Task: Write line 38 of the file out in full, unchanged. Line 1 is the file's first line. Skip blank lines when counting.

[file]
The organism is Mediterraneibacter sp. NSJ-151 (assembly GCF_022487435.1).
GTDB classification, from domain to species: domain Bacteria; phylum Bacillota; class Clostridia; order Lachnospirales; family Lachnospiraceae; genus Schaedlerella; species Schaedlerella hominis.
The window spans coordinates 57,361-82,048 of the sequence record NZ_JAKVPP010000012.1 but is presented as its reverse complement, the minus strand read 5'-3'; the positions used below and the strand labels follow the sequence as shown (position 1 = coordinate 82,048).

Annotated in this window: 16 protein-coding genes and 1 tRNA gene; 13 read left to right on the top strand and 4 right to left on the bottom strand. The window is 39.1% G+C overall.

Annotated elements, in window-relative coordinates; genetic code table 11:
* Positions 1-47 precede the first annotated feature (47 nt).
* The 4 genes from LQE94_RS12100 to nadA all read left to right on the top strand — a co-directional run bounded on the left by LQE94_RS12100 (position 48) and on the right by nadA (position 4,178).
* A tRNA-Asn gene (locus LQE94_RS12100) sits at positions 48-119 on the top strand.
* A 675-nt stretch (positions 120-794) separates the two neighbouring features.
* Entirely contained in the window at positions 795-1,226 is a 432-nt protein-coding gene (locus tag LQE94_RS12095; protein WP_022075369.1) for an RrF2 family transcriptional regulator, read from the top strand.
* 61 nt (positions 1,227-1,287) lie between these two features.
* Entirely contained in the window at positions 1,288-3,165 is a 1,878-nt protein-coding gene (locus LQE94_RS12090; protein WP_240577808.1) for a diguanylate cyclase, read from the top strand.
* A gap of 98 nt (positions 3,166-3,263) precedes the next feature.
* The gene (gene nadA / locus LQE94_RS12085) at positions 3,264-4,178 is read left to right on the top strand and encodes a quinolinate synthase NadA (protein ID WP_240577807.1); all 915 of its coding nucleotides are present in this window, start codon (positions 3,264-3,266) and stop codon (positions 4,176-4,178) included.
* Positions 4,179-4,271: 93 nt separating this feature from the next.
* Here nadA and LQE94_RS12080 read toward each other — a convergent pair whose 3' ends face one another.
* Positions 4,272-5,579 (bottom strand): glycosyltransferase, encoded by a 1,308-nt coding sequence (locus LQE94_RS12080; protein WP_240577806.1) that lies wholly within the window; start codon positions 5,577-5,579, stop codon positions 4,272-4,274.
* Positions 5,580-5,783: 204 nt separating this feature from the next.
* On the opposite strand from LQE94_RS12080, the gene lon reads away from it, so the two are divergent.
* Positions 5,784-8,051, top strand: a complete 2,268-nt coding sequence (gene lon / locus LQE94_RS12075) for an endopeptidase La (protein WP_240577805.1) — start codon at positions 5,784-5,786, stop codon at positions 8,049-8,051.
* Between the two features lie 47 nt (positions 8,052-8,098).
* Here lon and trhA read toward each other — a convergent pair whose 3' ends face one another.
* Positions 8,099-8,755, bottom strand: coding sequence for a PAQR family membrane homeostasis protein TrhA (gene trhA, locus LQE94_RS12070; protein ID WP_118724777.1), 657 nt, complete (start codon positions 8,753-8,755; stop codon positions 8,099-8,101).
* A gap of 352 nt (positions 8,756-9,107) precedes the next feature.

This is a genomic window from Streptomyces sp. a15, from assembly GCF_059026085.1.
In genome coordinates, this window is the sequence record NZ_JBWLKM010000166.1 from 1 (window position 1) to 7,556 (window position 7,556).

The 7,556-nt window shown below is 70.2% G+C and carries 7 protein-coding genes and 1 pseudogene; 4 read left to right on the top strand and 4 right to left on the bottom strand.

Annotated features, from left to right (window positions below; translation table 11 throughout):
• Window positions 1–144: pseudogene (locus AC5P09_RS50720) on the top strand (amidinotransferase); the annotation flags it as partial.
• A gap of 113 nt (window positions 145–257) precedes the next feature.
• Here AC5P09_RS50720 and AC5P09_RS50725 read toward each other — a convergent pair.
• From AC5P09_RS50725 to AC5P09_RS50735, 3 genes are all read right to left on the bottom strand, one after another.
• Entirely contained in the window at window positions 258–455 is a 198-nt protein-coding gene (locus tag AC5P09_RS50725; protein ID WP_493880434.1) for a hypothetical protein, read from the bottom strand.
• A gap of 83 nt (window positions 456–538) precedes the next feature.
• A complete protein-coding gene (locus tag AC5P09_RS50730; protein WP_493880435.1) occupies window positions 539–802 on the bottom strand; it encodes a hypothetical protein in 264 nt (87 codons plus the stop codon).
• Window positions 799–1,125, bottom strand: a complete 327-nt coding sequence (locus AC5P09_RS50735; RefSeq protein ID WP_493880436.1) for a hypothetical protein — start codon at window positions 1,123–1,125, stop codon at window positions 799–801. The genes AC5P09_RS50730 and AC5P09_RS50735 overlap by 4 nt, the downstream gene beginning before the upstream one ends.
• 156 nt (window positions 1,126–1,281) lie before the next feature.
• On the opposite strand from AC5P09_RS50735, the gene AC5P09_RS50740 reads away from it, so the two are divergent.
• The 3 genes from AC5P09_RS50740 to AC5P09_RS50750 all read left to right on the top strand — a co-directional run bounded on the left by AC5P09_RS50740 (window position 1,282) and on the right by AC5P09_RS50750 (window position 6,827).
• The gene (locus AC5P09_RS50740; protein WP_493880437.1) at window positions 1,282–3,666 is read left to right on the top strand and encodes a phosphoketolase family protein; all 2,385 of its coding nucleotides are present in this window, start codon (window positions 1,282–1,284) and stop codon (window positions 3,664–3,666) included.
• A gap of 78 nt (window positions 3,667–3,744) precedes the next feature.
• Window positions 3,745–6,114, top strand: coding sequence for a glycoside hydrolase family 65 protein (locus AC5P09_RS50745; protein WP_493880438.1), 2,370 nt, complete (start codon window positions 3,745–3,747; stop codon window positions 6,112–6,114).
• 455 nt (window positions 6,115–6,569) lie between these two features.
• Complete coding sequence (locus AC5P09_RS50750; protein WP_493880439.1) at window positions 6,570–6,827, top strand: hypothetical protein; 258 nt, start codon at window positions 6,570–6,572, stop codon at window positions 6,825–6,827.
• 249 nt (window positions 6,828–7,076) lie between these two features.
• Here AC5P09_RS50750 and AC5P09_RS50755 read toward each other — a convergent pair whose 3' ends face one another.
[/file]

• On the opposite strand from AC5P09_RS50735, the gene AC5P09_RS50740 reads away from it, so the two are divergent.